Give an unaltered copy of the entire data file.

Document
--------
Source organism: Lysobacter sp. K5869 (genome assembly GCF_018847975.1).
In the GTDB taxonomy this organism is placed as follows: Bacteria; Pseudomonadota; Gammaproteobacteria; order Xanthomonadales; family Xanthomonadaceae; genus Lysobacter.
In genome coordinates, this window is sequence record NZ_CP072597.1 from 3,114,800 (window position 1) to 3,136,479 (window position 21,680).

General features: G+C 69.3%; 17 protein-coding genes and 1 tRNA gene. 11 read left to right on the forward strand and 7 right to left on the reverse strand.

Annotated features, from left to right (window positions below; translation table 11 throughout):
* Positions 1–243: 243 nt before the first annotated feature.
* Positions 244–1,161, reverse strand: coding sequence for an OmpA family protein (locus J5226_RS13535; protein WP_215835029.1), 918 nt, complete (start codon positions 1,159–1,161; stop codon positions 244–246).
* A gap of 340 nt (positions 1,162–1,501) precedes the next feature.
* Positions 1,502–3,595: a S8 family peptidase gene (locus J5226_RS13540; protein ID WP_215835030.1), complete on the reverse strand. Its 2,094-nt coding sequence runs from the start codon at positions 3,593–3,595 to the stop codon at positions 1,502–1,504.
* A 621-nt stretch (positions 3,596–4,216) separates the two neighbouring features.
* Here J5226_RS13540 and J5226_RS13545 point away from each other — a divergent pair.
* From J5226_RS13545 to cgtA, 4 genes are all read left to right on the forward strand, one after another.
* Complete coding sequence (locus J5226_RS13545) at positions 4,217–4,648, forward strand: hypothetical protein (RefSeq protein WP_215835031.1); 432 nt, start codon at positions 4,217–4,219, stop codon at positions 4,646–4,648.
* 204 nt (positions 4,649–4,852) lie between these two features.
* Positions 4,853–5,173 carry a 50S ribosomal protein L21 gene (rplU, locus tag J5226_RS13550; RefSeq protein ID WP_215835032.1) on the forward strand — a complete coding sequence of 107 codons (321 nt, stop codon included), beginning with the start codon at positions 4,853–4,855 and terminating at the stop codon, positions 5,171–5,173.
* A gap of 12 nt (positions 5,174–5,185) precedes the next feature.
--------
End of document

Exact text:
Source organism: Lysobacter sp. K5869 (genome assembly GCF_018847975.1).
In the GTDB taxonomy this organism is placed as follows: Bacteria; Pseudomonadota; Gammaproteobacteria; order Xanthomonadales; family Xanthomonadaceae; genus Lysobacter.
In genome coordinates, this window is sequence record NZ_CP072597.1 from 3,114,800 (window position 1) to 3,136,479 (window position 21,680).

General features: G+C 69.3%; 17 protein-coding genes and 1 tRNA gene. 11 read left to right on the forward strand and 7 right to left on the reverse strand.

Annotated features, from left to right (window positions below; translation table 11 throughout):
* Positions 1–243: 243 nt before the first annotated feature.
* Positions 244–1,161, reverse strand: coding sequence for an OmpA family protein (locus J5226_RS13535; protein WP_215835029.1), 918 nt, complete (start codon positions 1,159–1,161; stop codon positions 244–246).
* A gap of 340 nt (positions 1,162–1,501) precedes the next feature.
* Positions 1,502–3,595: a S8 family peptidase gene (locus J5226_RS13540; protein ID WP_215835030.1), complete on the reverse strand. Its 2,094-nt coding sequence runs from the start codon at positions 3,593–3,595 to the stop codon at positions 1,502–1,504.
* A 621-nt stretch (positions 3,596–4,216) separates the two neighbouring features.
* Here J5226_RS13540 and J5226_RS13545 point away from each other — a divergent pair.
* From J5226_RS13545 to cgtA, 4 genes are all read left to right on the forward strand, one after another.
* Complete coding sequence (locus J5226_RS13545) at positions 4,217–4,648, forward strand: hypothetical protein (RefSeq protein WP_215835031.1); 432 nt, start codon at positions 4,217–4,219, stop codon at positions 4,646–4,648.
* 204 nt (positions 4,649–4,852) lie between these two features.
* Positions 4,853–5,173 carry a 50S ribosomal protein L21 gene (rplU, locus tag J5226_RS13550; RefSeq protein ID WP_215835032.1) on the forward strand — a complete coding sequence of 107 codons (321 nt, stop codon included), beginning with the start codon at positions 4,853–4,855 and terminating at the stop codon, positions 5,171–5,173.
* A gap of 12 nt (positions 5,174–5,185) precedes the next feature.